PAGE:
BLOG: Comedy, Tragedy, or Threat?

Don is relieved to see that the 23 executive orders just released are a mix of PR and comedy, not a tragedy.

The Tragedy in Newtown has generated a lot of political activity.

I have been anxiously awaiting the release of the President's much anticipated "executive orders". Depending on who you listen to, these orders are one of two things:

  • The minimum possible reaction to the tragedy in Newtown, and essential action to stem a horrible wave of senseless violence.


  • A presidential usurpation of our second amendment rights, and an affront to the constitution.

I am happy to report that it is neither. I must admit that I have not read the content of all 23 executive orders, but having just read the summary. I can report that these orders are not likely to have any earth-shaking effects. This is an exercise in PR, and it looks like that's about it.

For example, take #1

1. Issue a Presidential Memorandum to require federal agencies to make relevant data available to the federal background check system.

Isn't this already being done?  Why not?  If illegal, then it will presumably stay illegal, so what will this order do?

There are several that are strictly PR, like #6

6. Publish a letter from ATF to federally licensed gun dealers providing guidance on how to run background checks for private sellers.

and #7.

7. Launch a national safe and responsible gun ownership campaign.

A few are downright comical.  I like #11

11. Nominate an ATF director.

Wow. The president signed an executive order that tells him to do his own job.

There may well be land mines in here. The President may well be stepping over the line in some instances, but the hyperbole preceeding this release has clearly been overblown.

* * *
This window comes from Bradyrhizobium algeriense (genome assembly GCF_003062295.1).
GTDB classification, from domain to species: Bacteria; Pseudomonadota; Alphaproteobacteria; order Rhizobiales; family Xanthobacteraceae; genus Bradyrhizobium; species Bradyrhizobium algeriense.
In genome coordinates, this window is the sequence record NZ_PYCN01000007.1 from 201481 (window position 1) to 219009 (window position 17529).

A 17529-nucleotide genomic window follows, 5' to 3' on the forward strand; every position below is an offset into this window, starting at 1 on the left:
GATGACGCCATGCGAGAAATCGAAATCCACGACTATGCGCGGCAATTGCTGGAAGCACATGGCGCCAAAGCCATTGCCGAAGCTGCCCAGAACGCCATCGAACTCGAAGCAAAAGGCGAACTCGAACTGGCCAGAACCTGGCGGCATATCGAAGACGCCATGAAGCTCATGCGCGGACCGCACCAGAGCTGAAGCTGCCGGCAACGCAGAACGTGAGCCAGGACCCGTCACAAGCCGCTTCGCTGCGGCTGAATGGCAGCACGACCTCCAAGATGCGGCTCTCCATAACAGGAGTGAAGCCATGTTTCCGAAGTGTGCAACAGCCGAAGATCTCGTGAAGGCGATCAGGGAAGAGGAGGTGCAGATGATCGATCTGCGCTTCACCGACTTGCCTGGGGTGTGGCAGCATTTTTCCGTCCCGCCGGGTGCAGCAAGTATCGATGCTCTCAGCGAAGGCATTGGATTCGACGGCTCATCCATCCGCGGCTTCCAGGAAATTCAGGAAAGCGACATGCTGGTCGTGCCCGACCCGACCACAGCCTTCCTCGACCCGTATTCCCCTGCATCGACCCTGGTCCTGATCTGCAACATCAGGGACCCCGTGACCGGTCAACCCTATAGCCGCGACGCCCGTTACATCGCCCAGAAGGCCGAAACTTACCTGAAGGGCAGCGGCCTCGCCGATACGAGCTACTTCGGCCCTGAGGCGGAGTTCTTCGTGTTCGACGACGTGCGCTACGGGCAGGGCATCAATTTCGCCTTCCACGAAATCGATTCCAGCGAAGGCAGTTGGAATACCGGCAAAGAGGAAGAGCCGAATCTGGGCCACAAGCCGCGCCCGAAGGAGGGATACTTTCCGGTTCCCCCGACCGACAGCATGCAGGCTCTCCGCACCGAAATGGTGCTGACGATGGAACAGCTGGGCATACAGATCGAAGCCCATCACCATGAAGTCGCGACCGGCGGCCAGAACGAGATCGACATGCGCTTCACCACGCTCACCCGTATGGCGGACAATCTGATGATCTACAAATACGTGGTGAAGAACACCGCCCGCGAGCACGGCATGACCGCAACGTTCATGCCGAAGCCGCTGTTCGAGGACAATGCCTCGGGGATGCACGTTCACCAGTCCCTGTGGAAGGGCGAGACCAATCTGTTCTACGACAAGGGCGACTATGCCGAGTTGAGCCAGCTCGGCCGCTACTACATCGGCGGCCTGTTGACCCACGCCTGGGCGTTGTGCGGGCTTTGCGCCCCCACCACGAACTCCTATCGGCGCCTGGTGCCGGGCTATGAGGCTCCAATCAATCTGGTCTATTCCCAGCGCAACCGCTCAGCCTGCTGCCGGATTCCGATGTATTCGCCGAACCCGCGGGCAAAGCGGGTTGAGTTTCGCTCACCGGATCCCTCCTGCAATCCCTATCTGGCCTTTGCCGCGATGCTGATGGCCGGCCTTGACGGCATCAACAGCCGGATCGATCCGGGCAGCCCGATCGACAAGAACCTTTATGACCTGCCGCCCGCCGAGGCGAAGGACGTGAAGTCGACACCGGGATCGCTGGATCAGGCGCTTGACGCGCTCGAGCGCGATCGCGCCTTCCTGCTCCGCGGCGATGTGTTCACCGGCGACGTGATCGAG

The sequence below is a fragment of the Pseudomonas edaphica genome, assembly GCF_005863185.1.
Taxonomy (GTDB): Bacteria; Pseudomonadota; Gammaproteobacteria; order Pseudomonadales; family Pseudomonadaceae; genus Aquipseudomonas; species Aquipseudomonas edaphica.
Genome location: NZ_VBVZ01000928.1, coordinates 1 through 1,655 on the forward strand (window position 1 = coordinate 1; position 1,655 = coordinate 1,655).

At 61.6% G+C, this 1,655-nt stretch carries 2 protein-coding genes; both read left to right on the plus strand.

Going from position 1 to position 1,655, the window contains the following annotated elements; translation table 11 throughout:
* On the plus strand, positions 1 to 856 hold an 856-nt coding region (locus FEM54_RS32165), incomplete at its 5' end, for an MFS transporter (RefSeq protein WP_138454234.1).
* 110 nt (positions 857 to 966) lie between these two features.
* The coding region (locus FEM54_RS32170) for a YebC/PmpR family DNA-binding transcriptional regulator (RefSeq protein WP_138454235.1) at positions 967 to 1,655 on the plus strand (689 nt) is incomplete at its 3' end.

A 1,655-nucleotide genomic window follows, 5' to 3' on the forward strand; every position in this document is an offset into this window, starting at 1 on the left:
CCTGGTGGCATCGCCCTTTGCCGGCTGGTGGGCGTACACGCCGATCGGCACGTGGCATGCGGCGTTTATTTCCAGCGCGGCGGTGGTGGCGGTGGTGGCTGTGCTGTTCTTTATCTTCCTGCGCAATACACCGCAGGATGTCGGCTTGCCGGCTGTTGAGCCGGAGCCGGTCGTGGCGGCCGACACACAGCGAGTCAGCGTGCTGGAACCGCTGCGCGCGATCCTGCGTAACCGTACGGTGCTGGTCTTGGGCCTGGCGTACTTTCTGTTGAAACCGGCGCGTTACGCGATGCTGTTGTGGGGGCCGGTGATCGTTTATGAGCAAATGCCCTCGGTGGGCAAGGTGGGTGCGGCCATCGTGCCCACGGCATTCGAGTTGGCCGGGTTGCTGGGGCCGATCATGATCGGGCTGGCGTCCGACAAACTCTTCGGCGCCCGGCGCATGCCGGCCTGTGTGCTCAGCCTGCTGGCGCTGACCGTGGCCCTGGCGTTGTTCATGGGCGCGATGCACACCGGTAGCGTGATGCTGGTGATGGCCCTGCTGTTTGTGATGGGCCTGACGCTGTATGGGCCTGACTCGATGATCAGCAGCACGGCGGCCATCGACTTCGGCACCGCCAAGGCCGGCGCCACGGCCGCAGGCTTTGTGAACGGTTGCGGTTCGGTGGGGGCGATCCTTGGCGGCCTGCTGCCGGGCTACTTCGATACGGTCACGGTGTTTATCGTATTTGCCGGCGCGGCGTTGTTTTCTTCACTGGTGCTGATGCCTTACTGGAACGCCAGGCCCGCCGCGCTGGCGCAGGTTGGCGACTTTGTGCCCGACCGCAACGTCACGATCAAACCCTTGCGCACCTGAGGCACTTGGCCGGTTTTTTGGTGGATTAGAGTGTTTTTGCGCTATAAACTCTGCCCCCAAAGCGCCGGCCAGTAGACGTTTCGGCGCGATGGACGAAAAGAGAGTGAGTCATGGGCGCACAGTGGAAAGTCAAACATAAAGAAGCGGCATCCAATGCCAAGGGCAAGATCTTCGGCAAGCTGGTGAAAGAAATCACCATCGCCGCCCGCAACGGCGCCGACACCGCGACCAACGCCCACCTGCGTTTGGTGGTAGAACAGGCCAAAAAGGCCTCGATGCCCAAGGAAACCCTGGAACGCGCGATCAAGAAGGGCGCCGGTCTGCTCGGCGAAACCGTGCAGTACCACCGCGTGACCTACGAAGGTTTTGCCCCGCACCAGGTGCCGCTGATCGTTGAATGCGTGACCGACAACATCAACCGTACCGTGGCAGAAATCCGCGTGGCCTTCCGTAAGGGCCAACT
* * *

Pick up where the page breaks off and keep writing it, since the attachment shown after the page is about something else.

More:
It is also true that the effect of these 23 orders on "gun violence" will be minimal. In fact, I think some of them will be downright counterproductive. Take #13 "

Maximize enforcement efforts to prevent gun violence and prosecute gun crime.

You have to wonder what this is supposed to mean. Does it suppose that "enforcement efforts" are not currently "maximized"? Are law enforcement officials sitting on their hands, waiting for something to do? I think not. I think that any added effort on this front will come at the expense of some other law enforcement front. Any increase in effort on this new front must come at the expense of what law enforcement is already doing.

So, what law enforcement activity will be cut? There is no free lunch.

All that said, our diligence in holding our President to his oath—to preserve, protect and defend our consitution—remains vital. Power corrupts, and no matter how well intentioned, people with power are constantly tempted to take short cuts. Permitting even a small violation of the constitution sets precedent, and makes future violations much easier.

These executive orders are cheap and easy. They declare that there will be some added effort somewhere, but nowhere is there anything about how the efforts will be paid for. It is easy and popular to say "something should be done". It is much harder to say "We should do this, at the following cost".

Come to think of it, these 23 executive orders are an excellent example of why we have a debt of over $16 trillion.

This post is contributed by a community member. The views expressed in this blog are those of the author and do not necessarily reflect those of Patch Media Corporation. Everyone is welcome to submit a post to Patch. If you'd like to post a blog, go here to get started.


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